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Blessed Dominic Barberi CP
Dominic Barberi, born on June 22nd 1792, was the eleventh child of Giuseppe and Maria Barberi. His father died when he was six, his mother when he was eleven. So young Dominic was adopted by a maternal uncle and his wife to live and work on their farm near Viterbo in Italy.
Dominic received no formal schooling, but thanks to the interest of the Capuchin Friars, who had a convent in the village, he did learn to read. Then, when four Passionists came to live in the neighbourhood, he quickly made friends with them. They had brought their library with them and, and because he was given free access to it, his process of self-education continued to blossom.
When he was twenty-one, Dominic received the first direct inkling of what the Lord's plans for his future might be. He writes: "One of these days (I think it was one of the last of the year 1813) as I was saying my prayers, I heard a voice which said to me, I have chosen you to announce the truths of the faith to many nations. 'After I heard these words the idea came to me that God wanted me to be a priest, and that I was to go and bring the light of the Gospel to aforeign nation. The idea pleased me. "
In the summer of 1814 he applied to join the Passionist Congregation. His lack of formal education meant that he was accepted as a lay brother. However, while waiting admission into the novitiate he received a further premonition regarding his future. He writes; "On a certain day I wentfor afew minutes into the Church to pray before the altar of the Blessed Virgin, and whilst I was on my knees, the thought occurred to me. How was the prophecy of last year to befulfilled? Was I to go as a lay-brother to preach, and to whom I was to go? Whilst I was thus racking my brain, I understood that I was not to remain a brother, but was to study; and that after six years, I should begin my apostolic ministry; and that I was to labour in the north-west ofEurope, and especially in England Soon after I was sent to Paliano to be received as a lay-novice, and yet Ifelt that I would, not withstanding, become a cleric and a priest. " By an extraordinary sequence of events, Dominic was finally professed as a cleric and after a brilliant course of studies was ordained as a priest on March 1st 1818.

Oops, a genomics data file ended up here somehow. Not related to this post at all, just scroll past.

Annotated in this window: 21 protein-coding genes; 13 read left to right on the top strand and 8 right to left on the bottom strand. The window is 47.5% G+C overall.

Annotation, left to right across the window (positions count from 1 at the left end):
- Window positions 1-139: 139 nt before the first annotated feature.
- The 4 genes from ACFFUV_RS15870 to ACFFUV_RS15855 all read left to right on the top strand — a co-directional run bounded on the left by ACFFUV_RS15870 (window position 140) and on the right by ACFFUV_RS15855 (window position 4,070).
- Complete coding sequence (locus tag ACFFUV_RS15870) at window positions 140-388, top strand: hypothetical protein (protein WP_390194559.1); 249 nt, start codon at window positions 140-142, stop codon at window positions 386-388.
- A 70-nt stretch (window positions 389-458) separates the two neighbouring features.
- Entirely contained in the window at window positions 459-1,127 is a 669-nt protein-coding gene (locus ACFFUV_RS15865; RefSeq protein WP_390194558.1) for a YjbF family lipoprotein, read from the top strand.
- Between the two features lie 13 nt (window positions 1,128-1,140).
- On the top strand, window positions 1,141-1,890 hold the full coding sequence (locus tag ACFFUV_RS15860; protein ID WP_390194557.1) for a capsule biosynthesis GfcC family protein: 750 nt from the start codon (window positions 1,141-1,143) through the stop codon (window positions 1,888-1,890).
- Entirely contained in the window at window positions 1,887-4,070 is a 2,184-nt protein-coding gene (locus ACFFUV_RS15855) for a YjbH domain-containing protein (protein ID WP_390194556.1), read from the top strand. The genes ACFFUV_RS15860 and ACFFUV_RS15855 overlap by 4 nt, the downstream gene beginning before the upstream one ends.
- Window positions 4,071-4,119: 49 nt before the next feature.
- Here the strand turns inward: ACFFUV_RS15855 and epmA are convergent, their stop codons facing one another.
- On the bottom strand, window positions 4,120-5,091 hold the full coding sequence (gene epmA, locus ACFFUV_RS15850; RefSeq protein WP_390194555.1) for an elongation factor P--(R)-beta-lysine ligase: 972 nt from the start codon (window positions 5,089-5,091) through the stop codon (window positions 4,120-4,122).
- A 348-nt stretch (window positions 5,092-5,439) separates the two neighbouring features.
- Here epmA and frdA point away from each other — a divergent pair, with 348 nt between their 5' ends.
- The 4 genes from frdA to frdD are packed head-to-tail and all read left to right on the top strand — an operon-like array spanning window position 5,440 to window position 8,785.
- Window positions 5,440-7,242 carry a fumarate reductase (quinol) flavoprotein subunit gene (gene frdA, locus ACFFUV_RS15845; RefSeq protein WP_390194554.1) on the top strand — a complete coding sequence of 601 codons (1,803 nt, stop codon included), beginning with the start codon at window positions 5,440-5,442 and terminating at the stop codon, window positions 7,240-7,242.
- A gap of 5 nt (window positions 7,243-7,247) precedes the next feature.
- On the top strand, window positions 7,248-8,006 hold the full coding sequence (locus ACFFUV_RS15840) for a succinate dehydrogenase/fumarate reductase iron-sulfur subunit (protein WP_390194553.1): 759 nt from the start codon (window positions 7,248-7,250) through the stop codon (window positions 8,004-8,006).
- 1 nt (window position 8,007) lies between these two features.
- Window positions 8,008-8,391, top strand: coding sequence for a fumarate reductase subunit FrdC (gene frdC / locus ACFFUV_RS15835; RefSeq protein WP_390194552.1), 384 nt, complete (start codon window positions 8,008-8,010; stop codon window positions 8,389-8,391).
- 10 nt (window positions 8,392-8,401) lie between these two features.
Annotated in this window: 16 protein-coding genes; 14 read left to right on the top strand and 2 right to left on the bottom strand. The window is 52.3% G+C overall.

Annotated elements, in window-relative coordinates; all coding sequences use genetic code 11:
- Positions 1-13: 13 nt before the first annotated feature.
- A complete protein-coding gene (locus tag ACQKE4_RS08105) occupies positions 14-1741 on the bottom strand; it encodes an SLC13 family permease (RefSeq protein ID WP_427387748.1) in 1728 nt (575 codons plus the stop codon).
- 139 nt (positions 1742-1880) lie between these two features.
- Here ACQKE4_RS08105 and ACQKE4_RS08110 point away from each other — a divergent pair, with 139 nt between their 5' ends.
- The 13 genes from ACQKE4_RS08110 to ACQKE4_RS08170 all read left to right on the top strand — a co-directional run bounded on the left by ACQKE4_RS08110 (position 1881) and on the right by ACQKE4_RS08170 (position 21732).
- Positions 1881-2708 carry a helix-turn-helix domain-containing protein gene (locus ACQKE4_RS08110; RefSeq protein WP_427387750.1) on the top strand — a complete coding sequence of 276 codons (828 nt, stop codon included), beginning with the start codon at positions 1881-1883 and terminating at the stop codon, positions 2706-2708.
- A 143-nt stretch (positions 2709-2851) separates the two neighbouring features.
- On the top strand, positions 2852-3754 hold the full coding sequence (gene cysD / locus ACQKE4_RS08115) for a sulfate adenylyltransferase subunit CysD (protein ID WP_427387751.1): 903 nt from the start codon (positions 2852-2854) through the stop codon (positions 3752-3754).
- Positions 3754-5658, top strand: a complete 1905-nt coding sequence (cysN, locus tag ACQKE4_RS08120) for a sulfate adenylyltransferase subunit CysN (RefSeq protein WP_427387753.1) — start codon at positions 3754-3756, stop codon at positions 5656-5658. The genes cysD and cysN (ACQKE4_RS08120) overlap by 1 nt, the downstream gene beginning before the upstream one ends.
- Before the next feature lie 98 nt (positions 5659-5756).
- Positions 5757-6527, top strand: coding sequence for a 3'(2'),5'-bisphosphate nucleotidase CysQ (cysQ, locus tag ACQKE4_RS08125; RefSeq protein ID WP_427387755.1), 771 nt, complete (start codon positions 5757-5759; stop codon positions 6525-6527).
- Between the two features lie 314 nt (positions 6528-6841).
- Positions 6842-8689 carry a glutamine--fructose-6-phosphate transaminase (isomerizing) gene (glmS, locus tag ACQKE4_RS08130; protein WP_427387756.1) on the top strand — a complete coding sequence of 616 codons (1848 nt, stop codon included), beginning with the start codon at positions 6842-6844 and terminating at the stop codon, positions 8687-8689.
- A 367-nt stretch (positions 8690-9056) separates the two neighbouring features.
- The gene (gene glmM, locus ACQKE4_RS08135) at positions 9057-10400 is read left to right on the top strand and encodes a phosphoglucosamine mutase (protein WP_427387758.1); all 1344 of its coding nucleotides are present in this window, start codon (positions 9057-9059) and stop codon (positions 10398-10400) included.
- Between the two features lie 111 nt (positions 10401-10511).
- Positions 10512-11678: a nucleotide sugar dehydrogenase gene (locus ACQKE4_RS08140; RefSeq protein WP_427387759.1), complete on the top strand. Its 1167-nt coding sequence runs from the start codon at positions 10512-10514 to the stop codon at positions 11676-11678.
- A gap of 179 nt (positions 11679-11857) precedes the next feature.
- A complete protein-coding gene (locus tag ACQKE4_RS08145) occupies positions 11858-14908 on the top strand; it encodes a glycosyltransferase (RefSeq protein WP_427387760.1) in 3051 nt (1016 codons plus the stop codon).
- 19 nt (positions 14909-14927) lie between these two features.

From 1820 to 1830 he taught theology and was director of students, first at the Passionists retreat at Vetralla and then in Rome. It was at this time that he first met George Spencer, the future Fr. Ignatius Spencer, who was in Rome studying for the priesthood at the English College. It was due to his influence that Dominic eventually came to England. But that was still in the future as he wrote to an English friend, "I shall cross the sea and convey my body to the island to which twenty-two years ago I sent my heart. " It was not until 1840 that the Passionists accepted a house at Ere in Belgium and it was from there that Dominic finally came to England in October 1841.
After spending some four months as guests of Mgr. Wiseman at Oscott Seminary in Birmingham, the Passionists moved into their first monastery in England at Aston Hall,Staffordshire, on February 17 th 1842- It was from Aston Hall that Dominic would firmly establish the Passionist Congregation in this country, making foundations at Woodchester in Gloucestershire, Hampstead in London and choosing the site for a foundation here in Sutton.
While these building projects were in progess, Dominic continued his crusade for the conversion of England and Christian Unity - preaching, teaching, writing and receiving converts. Among these, of special interest to us, was Elizabeth Prout, later Mother Mary Joseph, the foundress of the Passion] sts Sisters. Born in Shrewsbury, the family had moved to Stone in 1842.
Another well-known convert was, of course, John Henry (later Cardinal) Newman, received into the Church by Dominic on October 8th 1845. But one of Dominic's greatest-joys came in 1846 when his long-standing friend and benefactor, Fr. George Spencer, made his application to join the Passionists- He made his religious profession on January 6th 1847 and became known as Fr. Ignatius of St Paul.
On the one occasion that Dominic visited Sutton to meet his benefactor, John Smith, and to choose the site for the proposed house and church, he is reported to have said- "Here will I dwell forever, for I have chosen it. - He died on August 27th 1849 in the Railway Tavern, now the Duke of Edinburgh Hotel. in Reading. He was on his way from Poplar House in Hampstead to Woodchester for the opening of the new church. His remains were brought back to Stone and Aston Hall, but on November 1& 1855 they were transferred to St. Anne's. His body now lies under the altar in the shrine specially prepared for it when the new church was built in 1973 - On one side of the altar lies Fr. Ignatius Spencer, and on the other side Mother Mary Joseph Prout and we pray that, God willing, the words of
Archbishop Beck of Liverpool will one day come true: "One day this will be The Church of the Three Saints. "
Father Ignatius Spencer CP
Elizabeth Prout, Mother Mary Joseph of Jesus
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